Sunday, July 27, 2008

High Fidelity by Nick Hornby (Riverhead Books 1995)

Now, she works for a City law firm (hence, I guess, the restaurants and the expensive suits and the disappearance of the spiky haircut and a previously unrevealed taste for weary sarcasm) not because she underwent any kind of political conversion, but because she was made redundant and couldn't find any legal aid work. She had to take a job that paid about forty-five grand a year because she couldn't find one that paid under twenty; she said that this was all you need to know about Thatcherism, and I suppose she had a point.


Jon said...

Is there any mid 30's male on the planet who has read this and not identified with the character at least a little. It is quite frankly one of the top all time best books I have read.

Great blog...keep up the good work.

JC said...

mid 30s????

anyone from 29 years old and upwards!!!!

The film wasnt too bad either....

And what did come first - the music or the misery????

Darren said...


cheers for the kind words. The blog's on a low light at the moment, but maybe I will eventually get back to some genuine blogging in the near future. ;-)

I read the books years ago when it first came out in paperback in Britain - 96/97? - and in recent years I've been more conversant with the film. (My wife has it on DVD . . . it's always being shown on cable.)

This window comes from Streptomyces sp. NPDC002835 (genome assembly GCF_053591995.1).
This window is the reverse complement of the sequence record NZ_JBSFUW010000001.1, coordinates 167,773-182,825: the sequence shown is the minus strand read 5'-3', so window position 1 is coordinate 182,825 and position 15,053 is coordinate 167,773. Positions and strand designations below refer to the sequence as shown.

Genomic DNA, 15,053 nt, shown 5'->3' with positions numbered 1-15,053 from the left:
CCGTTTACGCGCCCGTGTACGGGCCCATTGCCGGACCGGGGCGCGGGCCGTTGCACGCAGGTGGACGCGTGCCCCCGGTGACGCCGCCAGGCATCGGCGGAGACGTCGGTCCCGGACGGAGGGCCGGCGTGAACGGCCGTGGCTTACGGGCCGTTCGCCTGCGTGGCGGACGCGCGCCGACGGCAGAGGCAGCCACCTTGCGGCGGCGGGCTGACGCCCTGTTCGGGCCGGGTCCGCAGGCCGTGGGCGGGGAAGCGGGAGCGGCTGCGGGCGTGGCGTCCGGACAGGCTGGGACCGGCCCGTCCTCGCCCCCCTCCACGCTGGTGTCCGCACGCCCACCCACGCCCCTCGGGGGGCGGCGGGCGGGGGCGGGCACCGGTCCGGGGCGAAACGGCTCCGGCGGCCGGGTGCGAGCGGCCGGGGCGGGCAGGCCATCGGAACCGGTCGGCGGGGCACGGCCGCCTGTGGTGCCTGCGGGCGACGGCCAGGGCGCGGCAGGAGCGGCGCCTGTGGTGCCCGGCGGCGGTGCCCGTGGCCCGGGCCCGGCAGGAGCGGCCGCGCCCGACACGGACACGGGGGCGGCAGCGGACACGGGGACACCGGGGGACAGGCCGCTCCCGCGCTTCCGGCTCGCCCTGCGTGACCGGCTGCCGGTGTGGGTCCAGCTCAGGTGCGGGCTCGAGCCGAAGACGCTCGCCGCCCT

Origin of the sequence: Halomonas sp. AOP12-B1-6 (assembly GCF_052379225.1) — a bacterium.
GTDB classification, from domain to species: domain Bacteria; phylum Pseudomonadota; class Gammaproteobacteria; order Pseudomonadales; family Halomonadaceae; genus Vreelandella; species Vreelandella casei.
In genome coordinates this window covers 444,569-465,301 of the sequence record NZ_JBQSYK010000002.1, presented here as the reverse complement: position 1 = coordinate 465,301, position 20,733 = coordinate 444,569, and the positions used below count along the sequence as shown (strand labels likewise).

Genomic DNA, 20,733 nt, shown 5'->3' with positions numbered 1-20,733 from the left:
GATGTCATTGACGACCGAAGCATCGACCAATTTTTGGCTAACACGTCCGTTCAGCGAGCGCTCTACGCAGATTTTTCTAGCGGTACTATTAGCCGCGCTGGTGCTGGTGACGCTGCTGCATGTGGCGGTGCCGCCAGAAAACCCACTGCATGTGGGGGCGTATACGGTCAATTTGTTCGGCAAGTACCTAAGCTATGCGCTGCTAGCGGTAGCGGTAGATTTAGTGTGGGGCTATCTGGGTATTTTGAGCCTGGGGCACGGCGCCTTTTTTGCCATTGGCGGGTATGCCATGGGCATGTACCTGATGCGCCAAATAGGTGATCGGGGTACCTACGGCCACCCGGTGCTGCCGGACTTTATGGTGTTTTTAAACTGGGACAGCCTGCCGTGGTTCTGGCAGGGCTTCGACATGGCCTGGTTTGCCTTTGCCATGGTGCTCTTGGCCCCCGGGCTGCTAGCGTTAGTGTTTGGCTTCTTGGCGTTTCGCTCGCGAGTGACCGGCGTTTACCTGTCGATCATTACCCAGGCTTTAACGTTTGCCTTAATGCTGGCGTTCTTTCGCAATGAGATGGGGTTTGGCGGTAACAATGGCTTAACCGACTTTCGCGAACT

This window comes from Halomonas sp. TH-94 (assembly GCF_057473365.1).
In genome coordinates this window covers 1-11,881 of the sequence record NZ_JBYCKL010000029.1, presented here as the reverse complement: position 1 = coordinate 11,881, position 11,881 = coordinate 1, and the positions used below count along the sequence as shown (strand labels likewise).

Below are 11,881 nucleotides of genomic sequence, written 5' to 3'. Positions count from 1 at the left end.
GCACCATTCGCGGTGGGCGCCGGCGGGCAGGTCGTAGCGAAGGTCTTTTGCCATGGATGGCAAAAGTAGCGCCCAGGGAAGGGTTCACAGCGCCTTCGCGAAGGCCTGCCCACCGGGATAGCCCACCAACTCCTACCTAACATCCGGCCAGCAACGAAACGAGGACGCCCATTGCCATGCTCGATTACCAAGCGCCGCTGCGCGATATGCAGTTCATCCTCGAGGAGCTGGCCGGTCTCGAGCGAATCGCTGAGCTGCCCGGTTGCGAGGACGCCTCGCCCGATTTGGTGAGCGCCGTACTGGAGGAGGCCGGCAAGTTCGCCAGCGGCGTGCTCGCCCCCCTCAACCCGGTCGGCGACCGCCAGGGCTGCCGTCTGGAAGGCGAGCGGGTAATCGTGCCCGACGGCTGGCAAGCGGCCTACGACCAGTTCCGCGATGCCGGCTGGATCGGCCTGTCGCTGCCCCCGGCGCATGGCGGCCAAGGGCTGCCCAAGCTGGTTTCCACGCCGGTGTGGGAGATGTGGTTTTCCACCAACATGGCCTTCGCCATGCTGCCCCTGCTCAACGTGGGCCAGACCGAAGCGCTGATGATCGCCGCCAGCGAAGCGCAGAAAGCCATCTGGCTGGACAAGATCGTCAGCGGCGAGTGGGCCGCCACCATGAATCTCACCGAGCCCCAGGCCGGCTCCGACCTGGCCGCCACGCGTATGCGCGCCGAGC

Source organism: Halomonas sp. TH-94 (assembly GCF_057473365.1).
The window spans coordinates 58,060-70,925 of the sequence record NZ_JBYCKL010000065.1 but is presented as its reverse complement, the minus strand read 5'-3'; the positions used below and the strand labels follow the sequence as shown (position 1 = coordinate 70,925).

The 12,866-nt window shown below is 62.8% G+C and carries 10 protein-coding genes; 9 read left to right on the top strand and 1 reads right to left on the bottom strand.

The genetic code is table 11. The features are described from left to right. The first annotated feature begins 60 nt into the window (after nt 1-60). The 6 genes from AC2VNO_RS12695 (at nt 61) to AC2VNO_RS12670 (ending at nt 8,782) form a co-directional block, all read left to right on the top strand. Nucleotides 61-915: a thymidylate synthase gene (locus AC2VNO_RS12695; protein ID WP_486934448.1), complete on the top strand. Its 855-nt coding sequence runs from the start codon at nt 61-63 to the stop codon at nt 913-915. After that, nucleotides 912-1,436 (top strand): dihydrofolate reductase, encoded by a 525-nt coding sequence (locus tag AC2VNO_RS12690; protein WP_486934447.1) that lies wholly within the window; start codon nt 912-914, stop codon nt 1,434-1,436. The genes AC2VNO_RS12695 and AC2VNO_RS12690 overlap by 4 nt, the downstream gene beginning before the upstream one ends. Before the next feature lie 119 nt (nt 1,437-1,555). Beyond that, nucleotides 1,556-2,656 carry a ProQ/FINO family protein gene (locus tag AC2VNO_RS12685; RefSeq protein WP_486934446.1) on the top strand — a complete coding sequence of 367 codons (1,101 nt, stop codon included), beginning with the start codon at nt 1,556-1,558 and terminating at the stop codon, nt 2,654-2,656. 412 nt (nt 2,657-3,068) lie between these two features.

Therefore, it was a real surprise (and pleasure) to reread the book after all these years. I'd forgotten how much of the film's script had been directly lifted from the dialogue in the book.

All these recent years I'd convinced myself that Jack Black's Barry was basically 90% genius improv and it turns out all the great lines from the film were already there on the printed page. I'm not trying to take anything away from Black's performance but it was a nice reminder what a funny writer Hornby is.

It does beg the question how did it take four writers to adapt the book into a screenplay? Did one of them read aloud from the novel whilst the other three were transcribing the dialogue onto a fresh sheet of paper? Strange one. ;-)

I guess the main difference with the book and the film is the sheer scale of Cusack's record shop in the film in comparison with the grottiness of Rob's shop in the book. Championship Vinyl looked liked a cool place to hang out in in Chicago. I'm sure that wouldn't have been the case with its Holloway counterpart. ;-)

Totally agree with you and JC's suggestion that blokes of a certain age consider the book is really about them. At one point, I'd turned to my wife and said, 'Christ, whatever you do, don't read pages 212 -216. You'll think that's bloody me.'

Of course she turned to those pages as soon as I put the book down.


"And what did come first - the music or the misery??"

I feel in love with the Smiths when I was about 12 . . . so it must have been the misery. ;-)

Kara said...

Actually, it was 262-266 - and yes, quite accurate. ;-)